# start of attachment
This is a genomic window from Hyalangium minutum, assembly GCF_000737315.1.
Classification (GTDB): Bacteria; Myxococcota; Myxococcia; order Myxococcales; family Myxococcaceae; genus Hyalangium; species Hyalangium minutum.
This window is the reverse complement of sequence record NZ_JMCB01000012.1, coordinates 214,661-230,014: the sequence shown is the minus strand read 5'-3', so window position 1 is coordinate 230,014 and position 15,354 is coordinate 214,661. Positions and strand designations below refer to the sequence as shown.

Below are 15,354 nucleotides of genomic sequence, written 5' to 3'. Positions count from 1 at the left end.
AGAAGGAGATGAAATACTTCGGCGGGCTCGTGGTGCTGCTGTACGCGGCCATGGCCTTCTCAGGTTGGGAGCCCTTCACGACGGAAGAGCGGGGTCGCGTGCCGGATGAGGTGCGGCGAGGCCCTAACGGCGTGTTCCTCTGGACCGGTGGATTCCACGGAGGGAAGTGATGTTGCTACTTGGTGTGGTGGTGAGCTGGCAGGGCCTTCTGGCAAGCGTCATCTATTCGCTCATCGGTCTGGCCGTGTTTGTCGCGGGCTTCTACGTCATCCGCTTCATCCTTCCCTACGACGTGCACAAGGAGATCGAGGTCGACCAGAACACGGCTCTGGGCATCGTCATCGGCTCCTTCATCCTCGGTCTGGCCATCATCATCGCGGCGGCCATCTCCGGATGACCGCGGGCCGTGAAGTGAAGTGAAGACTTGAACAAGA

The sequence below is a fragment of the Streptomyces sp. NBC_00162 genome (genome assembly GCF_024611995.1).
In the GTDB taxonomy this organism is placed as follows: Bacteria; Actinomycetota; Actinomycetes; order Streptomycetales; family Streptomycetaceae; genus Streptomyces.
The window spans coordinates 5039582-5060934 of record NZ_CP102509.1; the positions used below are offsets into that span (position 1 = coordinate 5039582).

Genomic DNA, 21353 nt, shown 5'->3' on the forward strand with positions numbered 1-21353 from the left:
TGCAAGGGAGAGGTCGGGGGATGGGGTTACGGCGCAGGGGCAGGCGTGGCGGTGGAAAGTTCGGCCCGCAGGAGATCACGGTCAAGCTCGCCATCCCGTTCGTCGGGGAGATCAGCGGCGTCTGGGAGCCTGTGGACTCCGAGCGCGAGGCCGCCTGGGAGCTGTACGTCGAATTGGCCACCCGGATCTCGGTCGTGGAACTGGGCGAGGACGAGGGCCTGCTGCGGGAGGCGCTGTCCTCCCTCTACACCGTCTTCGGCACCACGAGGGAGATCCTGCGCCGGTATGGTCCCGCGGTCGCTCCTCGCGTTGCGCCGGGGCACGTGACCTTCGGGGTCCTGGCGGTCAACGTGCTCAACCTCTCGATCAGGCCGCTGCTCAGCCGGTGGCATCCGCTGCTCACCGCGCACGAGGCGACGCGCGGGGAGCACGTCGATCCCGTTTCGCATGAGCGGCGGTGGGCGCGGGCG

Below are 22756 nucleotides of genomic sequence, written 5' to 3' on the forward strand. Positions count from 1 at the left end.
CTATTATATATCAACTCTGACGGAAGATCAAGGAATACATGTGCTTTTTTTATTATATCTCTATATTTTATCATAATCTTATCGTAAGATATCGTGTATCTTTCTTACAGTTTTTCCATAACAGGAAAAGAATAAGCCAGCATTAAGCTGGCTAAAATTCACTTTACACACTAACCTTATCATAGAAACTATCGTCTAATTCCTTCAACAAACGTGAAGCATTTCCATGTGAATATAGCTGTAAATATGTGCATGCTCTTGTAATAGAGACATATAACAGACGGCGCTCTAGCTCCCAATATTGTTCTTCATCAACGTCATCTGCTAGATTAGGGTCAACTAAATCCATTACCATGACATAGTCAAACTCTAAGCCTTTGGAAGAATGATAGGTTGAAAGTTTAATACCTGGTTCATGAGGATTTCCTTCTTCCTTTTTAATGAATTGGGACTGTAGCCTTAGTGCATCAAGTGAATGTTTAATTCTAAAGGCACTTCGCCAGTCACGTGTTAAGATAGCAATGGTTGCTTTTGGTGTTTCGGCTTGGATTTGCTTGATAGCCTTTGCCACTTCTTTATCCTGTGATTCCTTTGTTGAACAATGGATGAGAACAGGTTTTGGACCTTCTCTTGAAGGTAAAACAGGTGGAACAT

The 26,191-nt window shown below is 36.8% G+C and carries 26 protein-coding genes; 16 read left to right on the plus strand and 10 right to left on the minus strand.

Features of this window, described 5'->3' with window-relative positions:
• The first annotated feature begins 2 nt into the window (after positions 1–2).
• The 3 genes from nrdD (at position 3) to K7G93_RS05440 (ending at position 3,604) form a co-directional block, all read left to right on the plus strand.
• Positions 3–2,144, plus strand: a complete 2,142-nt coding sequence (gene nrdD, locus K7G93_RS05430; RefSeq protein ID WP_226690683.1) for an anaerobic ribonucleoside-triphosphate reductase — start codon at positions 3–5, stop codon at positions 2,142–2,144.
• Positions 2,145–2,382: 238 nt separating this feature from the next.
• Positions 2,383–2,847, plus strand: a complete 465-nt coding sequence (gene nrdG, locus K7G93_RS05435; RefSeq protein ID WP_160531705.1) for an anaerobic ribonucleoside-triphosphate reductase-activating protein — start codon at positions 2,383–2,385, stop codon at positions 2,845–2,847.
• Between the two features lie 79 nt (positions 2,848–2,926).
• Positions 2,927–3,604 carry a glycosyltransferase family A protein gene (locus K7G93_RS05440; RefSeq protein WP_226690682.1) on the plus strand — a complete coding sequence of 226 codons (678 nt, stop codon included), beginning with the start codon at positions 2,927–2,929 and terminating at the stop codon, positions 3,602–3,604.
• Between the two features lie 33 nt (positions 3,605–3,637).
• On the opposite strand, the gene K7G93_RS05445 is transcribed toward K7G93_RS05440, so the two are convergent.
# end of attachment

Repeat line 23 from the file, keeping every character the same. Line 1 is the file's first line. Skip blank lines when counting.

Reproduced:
• On the opposite strand, the gene K7G93_RS05445 is transcribed toward K7G93_RS05440, so the two are convergent.